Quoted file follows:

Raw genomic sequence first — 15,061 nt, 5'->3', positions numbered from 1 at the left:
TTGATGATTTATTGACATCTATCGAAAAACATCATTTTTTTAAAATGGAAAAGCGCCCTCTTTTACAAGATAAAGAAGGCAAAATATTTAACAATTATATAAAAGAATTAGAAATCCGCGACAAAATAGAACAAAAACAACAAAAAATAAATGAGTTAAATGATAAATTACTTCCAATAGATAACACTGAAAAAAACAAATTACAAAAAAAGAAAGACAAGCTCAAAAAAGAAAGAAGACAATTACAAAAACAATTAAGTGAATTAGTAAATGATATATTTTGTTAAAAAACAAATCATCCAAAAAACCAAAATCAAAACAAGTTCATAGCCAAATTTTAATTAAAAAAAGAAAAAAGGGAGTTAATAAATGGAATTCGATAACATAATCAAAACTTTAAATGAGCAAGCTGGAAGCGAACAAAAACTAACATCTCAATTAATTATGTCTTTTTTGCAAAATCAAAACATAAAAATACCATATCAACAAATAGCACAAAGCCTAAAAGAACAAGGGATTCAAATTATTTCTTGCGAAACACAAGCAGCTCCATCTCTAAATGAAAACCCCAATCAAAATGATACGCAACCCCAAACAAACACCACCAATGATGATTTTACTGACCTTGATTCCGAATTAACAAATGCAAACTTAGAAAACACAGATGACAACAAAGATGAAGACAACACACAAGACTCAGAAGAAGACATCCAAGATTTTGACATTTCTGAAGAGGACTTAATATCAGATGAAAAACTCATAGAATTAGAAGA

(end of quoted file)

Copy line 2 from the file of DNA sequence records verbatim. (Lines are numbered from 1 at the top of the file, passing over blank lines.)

TTGATGATTTATTGACATCTATCGAAAAACATCATTTTTTTAAAATGGAAAAGCGCCCTCTTTTACAAGATAAAGAAGGCAAAATATTTAACAATTATATAAAAGAATTAGAAATCCGCGACAAAATAGAACAAAAACAACAAAAAATAAATGAGTTAAATGATAAATTACTTCCAATAGATAACACTGAAAAAAACAAATTACAAAAAAAGAAAGACAAGCTCAAAAAAGAAAGAAGACAATTACAAAAACAATTAAGTGAATTAGTAAATGATATATTTTGTTAAAAAACAAATCATCCAAAAAACCAAAATCAAAACAAGTTCATAGCCAAATTTTAATTAAAAAAAGAAAAAAGGGAGTTAATAAATGGAATTCGATAACATAATCAAAACTTTAAATGAGCAAGCTGGAAGCGAACAAAAACTAACATCTCAATTAATTATGTCTTTTTTGCAAAATCAAAACATAAAAATACCATATCAACAAATAGCACAAAGCCTAAAAGAACAAGGGATTCAAATTATTTCTTGCGAAACACAAGCAGCTCCATCTCTAAATGAAAACCCCAATCAAAATGATACGCAACCCCAAACAAACACCACCAATGATGATTTTACTGACCTTGATTCCGAATTAACAAATGCAAACTTAGAAAACACAGATGACAACAAAGATGAAGACAACACACAAGACTCAGAAGAAGACATCCAAGATTTTGACATTTCTGAAGAGGACTTAATATCAGATGAAAAACTCATAGAATTAGAAGA